You have a Chinese menu of options for blocking attacks on this scary bug, and it's a safe bet that a patch will come out before too long.
I've never seen Microsoft get so elaborate and comprehensive about
workarounds for a vulnerability. They must be getting a lot of
interest, or should I say pressure, from customers. I'm speaking, of
course, of the new IE zero-day attack
A Friday night entry on the Security Vulnerability Research & Defense blog
goes into a little more detail about the exact nature of the
vulnerability. It also has a lot of detail on the various workarounds
and their relative advantages.
The vulnerability itself is a memory corruption error in the
handling of DHTML data bindings. The attacker does a "heap spray" and
then an invalid pointer dereference in an array of data binding
objects. They don't exactly give proof of concept code, but this is
more than they usually say.
The workarounds fall into three classes, those that:
(A) block access to the vulnerable code in MSHTML.dll via OLEDB, protecting against current attacks
(B) apply the most secure configuration against this specific vulnerability.
(C) make it much harder to heap spray.
|1. Set Internet and Local intranet security zone settings to "High" to
prompt before running ActiveX Controls and Active Scripting in these zones|
|2. Configure Internet Explorer to prompt before running Active Scripting or
to disable Active Scripting in the Internet and Local intranet security
|3. Restrict Internet Explorer from using OLEDB32.dll with an Integrity Level
|4. Disable Row Position functionality of OLEDB32.dll||X|
|5. Unregister OLEDB32.DLL||X|
|6. Use ACL to disable OLEDB32.DLL||X|
|7. Enable DEP for Internet Explorer 7 on Windows Vista and on Windows Server
|8. Disable Data Binding support in Internet Explorer 8||X||X|
The (A) workarounds, are more desirable because they disable the
least functionality, and some of them are very targeted. The (B)
workarounds, if you ask me, may be necessary but are undesirable.
Breaking scripting breaks a lot of software and prompting for it is of
dubious value because users won't know which prompts to say yes to. The
only (C) entry that's really interesting is to enable DEP and you
should do that irrespective of this issue. Microsoft recommends one
from column (A) and, to be really comprehensive, one from column (B). I
guess they have to say this.
They are particularly proud of one of the (A) workarounds, Restrict Internet Explorer from using OLEDB32.dll with an Integrity Level ACL
because it is so specifically targeted to the vulnerability. This
capability is only available on Windows Vista and Server 2008 when
running IE7 or IE8 in protected mode
and UAC (User Account Control). In protected mode ACLs (Access Control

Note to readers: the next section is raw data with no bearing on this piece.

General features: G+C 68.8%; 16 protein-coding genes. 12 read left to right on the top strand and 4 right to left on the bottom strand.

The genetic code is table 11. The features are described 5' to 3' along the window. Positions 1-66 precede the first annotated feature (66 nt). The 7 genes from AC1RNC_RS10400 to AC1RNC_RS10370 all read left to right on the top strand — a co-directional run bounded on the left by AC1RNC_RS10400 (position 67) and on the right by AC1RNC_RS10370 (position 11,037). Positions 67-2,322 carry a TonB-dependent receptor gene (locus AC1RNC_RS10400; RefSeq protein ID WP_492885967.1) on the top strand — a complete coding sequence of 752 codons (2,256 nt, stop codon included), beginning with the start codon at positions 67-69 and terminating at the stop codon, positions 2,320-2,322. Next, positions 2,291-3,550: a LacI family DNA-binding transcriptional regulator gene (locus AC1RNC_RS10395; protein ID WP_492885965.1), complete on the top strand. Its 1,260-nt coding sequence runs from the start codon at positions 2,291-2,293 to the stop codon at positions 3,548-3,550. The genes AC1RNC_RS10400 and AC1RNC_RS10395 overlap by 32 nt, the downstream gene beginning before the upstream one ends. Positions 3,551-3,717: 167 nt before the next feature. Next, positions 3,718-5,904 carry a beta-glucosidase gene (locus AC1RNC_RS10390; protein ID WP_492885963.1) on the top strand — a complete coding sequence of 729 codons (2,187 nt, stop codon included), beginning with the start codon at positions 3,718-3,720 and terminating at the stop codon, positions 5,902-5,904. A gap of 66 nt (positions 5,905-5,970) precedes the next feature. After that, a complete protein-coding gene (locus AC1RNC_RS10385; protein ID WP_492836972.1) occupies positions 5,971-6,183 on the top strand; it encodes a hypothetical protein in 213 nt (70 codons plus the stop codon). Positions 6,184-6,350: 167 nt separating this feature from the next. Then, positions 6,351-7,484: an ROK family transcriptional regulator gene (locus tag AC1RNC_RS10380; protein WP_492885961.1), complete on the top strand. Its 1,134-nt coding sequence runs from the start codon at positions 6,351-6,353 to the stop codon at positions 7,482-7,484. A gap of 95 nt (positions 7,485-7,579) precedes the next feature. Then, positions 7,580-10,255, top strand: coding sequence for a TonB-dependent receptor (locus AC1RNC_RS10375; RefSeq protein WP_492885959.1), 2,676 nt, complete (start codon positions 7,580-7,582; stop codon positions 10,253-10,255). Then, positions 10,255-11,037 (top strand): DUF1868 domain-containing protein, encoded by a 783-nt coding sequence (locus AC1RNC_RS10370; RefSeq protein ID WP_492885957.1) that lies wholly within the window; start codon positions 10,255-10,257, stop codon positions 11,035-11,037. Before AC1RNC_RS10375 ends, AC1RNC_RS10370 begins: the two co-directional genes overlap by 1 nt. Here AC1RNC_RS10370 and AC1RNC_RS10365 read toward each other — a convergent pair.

Lists) have ILs (Integrity Lists) and it's possible to prevent one
object from accessing another by changing the IL of the latter object.
Another workaround, Disable Data Binding support
, is only available on IE8.
The blog entry has an attached ZIP file with two files in it, one
for 32-bit and one for 64-bit systems. There are instructions for how
to implement this workaround at the command line, but it could really
do with at least a single consolidated script that detected if the
system is an appropriate level (protected mode), whether it's 32-bit or
64-bit, and then runs the appropriate commands and returns errors.
Perhaps in the next blog entry.
And don't forget that anti-virus and IPS products can play a role in
blocking these attacks by looking for specific known attacks. So this
is also the time to look for new signatures on a frequent basis.
The data binding bug is of a type that you'll find in any reasonably
complex software. You can argue that it's a sign that IE is overly
complex and there's some merit to that argument. The data binding
facilities are an old feature of the type that I suspect Microsoft
would not create now, given their attitude about security over the last
few years. But the cat's out of that bag. Withdrawing features like
this after Microsoft spent some time convincing customers to use them
would be too much.
Some of the workarounds, on the other hand, show the value of the
security that Microsoft has been working into the infrastructure since
some time before Vista. The Integrity List trick really is cool,
especially if they could make it more easily distributable through
network management techniques, as are many of the other workarounds.
This episode is also an interesting test of how quickly Microsoft
can get an out-of-band patch together. I think it's safe to say that
Microsoft found out about this around the same time the rest of us did,
meaning this past Tuesday. Officially they may say that they're looking
to do what is appropriate and that an out-of-band patch may be the
right option, but of course it is. And since they seem to know exactly
where the bug is now they probably already have a prospective patch and
its probably just a matter of testing time.
Every version of IE currently supported touches on a whole lot of
configurations, so there's a non-trivial amount of testing to do. Let's
start a pool: My guess is that they try to come up with a Christmas
present, so that MS08-078: Vulnerability in Internet Explorer Data Binding Components Could Allow Remote Code Execution (Critical)
(that's a dead link for now, but not for long) will be released Monday, December 22.
Security Center Editor Larry Seltzer has worked in and written about the computer industry since 1983.
For insights on security coverage around the Web, take a look at eWEEK.com Security Center Editor Larry Seltzer's blog Cheap Hack